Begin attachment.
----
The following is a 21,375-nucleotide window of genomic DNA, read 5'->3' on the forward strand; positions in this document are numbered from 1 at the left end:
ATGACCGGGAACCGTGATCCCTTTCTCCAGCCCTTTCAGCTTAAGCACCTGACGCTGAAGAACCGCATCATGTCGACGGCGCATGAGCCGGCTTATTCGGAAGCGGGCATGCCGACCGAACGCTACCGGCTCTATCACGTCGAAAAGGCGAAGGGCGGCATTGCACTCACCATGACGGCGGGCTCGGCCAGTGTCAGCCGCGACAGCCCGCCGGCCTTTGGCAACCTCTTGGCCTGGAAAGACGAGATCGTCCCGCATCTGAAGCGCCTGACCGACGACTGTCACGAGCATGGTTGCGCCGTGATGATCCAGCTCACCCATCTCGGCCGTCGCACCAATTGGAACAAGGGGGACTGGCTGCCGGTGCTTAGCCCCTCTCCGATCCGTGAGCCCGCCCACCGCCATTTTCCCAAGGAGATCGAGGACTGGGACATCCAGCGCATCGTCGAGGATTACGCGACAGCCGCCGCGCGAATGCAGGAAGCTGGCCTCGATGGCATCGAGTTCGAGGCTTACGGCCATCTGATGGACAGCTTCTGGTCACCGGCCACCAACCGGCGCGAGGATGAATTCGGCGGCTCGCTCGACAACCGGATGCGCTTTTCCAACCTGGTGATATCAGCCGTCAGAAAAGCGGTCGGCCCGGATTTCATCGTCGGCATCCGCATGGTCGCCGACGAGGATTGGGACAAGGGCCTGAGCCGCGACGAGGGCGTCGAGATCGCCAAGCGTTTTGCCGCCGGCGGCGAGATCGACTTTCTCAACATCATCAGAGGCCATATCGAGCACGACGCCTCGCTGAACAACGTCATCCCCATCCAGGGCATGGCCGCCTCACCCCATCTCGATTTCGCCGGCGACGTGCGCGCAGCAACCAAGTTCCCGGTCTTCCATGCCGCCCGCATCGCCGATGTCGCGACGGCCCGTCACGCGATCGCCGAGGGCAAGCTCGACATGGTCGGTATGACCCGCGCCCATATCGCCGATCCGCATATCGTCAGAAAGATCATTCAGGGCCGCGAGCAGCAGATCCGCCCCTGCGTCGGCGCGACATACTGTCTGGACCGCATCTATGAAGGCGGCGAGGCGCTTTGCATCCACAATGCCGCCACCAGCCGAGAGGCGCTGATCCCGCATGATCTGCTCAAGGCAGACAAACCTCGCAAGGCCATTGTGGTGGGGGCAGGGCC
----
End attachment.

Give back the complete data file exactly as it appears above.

The following is a 21,375-nucleotide window of genomic DNA, read 5'->3' on the forward strand; positions in this document are numbered from 1 at the left end:
ATGACCGGGAACCGTGATCCCTTTCTCCAGCCCTTTCAGCTTAAGCACCTGACGCTGAAGAACCGCATCATGTCGACGGCGCATGAGCCGGCTTATTCGGAAGCGGGCATGCCGACCGAACGCTACCGGCTCTATCACGTCGAAAAGGCGAAGGGCGGCATTGCACTCACCATGACGGCGGGCTCGGCCAGTGTCAGCCGCGACAGCCCGCCGGCCTTTGGCAACCTCTTGGCCTGGAAAGACGAGATCGTCCCGCATCTGAAGCGCCTGACCGACGACTGTCACGAGCATGGTTGCGCCGTGATGATCCAGCTCACCCATCTCGGCCGTCGCACCAATTGGAACAAGGGGGACTGGCTGCCGGTGCTTAGCCCCTCTCCGATCCGTGAGCCCGCCCACCGCCATTTTCCCAAGGAGATCGAGGACTGGGACATCCAGCGCATCGTCGAGGATTACGCGACAGCCGCCGCGCGAATGCAGGAAGCTGGCCTCGATGGCATCGAGTTCGAGGCTTACGGCCATCTGATGGACAGCTTCTGGTCACCGGCCACCAACCGGCGCGAGGATGAATTCGGCGGCTCGCTCGACAACCGGATGCGCTTTTCCAACCTGGTGATATCAGCCGTCAGAAAAGCGGTCGGCCCGGATTTCATCGTCGGCATCCGCATGGTCGCCGACGAGGATTGGGACAAGGGCCTGAGCCGCGACGAGGGCGTCGAGATCGCCAAGCGTTTTGCCGCCGGCGGCGAGATCGACTTTCTCAACATCATCAGAGGCCATATCGAGCACGACGCCTCGCTGAACAACGTCATCCCCATCCAGGGCATGGCCGCCTCACCCCATCTCGATTTCGCCGGCGACGTGCGCGCAGCAACCAAGTTCCCGGTCTTCCATGCCGCCCGCATCGCCGATGTCGCGACGGCCCGTCACGCGATCGCCGAGGGCAAGCTCGACATGGTCGGTATGACCCGCGCCCATATCGCCGATCCGCATATCGTCAGAAAGATCATTCAGGGCCGCGAGCAGCAGATCCGCCCCTGCGTCGGCGCGACATACTGTCTGGACCGCATCTATGAAGGCGGCGAGGCGCTTTGCATCCACAATGCCGCCACCAGCCGAGAGGCGCTGATCCCGCATGATCTGCTCAAGGCAGACAAACCTCGCAAGGCCATTGTGGTGGGGGCAGGGCC